Perhaps it's the quirkiness of the way Burt's Place runs its business that adds to its appeal. Or because it makes really good deep dish pies. If you've read any of the reviews or talked with anyone who has been here, you will quickly learn there are unwritten rules which includes calling ahead and pre-ordering your entire meal (not just the pizza). Once that's done, walk in to a pretty dim and small dining area in a non-descript building on a fairly quiet Chicago suburb residential street. People don't come here for the décor. Rather, they come to enjoy a deep dish light on the sauce and cheese but amazing fresh toppings and freshly made dough that doesn't skimp on the butter. Go heavy on the toppings since the sauce and cheese are so light. The pies are very affordable and the place has a nice beer selection, too. ((847) 965-7997)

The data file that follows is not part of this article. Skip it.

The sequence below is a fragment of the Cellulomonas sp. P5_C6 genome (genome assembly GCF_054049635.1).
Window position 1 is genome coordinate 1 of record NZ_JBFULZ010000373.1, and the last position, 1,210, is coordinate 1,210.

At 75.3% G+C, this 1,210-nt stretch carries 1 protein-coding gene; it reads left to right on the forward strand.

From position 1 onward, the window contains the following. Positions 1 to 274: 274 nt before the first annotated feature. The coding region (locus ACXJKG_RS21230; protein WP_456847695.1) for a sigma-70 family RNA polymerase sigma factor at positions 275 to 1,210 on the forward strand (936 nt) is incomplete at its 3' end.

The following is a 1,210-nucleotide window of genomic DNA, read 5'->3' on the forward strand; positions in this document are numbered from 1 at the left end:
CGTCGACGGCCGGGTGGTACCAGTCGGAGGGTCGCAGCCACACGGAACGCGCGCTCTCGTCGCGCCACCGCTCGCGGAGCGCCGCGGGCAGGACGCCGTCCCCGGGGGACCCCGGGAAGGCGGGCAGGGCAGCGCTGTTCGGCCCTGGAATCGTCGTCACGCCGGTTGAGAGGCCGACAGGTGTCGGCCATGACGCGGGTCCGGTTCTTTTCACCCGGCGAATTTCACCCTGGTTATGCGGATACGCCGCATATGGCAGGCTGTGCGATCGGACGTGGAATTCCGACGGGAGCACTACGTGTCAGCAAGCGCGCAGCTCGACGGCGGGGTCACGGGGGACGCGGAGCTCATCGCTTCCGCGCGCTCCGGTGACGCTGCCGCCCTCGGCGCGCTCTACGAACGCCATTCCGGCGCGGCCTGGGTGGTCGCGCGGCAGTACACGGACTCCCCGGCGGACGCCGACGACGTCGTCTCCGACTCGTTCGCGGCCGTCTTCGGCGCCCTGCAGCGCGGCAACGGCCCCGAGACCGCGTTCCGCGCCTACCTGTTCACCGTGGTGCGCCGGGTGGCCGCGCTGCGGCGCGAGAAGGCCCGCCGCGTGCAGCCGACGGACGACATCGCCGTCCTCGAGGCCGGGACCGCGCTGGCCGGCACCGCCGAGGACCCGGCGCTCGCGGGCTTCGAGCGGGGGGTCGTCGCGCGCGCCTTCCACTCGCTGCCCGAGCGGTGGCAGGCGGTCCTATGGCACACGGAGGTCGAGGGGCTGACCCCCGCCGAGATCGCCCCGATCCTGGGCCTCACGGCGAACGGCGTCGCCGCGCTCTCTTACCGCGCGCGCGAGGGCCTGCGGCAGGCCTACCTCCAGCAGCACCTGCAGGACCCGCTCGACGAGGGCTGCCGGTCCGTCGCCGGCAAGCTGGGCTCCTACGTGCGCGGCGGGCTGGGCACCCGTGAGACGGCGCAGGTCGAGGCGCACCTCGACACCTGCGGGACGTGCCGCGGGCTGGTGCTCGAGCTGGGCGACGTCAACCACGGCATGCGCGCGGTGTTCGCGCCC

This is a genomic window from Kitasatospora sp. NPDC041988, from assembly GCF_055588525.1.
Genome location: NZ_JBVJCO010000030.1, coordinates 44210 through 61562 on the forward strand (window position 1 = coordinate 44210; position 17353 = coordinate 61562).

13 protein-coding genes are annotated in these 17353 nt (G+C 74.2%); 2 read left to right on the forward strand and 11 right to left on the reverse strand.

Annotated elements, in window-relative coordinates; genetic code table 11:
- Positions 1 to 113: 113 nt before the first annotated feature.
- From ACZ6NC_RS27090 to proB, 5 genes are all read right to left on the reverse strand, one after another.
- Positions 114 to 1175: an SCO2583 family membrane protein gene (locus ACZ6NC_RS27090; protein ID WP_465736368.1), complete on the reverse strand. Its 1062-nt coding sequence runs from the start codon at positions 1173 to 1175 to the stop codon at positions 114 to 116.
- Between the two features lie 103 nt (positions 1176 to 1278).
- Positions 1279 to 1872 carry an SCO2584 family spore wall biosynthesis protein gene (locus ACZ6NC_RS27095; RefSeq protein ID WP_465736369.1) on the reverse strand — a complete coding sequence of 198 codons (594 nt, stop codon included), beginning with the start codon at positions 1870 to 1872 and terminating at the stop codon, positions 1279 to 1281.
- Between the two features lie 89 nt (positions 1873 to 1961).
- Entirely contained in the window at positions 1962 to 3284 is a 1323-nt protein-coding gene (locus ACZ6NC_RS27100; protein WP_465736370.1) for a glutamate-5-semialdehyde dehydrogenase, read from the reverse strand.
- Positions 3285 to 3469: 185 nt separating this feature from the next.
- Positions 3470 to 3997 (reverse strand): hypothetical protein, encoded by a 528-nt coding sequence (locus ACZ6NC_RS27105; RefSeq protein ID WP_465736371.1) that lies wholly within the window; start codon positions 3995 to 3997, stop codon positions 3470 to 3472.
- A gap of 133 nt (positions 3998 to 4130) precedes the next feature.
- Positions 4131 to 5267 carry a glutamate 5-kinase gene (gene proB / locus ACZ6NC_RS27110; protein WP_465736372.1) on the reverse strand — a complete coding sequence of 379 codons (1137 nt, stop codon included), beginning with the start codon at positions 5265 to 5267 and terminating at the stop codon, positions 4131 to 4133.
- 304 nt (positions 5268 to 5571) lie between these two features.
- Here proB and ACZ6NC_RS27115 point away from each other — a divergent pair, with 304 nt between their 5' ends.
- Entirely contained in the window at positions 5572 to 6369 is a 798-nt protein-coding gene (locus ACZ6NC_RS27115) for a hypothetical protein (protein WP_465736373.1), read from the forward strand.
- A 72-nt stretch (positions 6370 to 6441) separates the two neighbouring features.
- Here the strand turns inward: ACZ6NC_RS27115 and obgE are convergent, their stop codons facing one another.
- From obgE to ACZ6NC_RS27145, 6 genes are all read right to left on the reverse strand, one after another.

The place is called Coalfire Pizza because its super thin crust style pizza is cooked in a brick oven at over 800 degrees. For those who prefer more of a traditional Neapolitan style pizza, Coalfire does the trick. It makes its dough fresh daily and its meats and vegetables are delivered every morning so it can include the freshest ingredients in every dish.
While some prefer to load their pizzas with lots of toppings, Coalfire recommends adding just two or three toppings. Among fan favorites is the Nduja which includes calabrian salami (a soft salami that you can actually spread), sauce, fresh mozzarella and chopped basil. ((312) 226-2625)
The Art of Pizza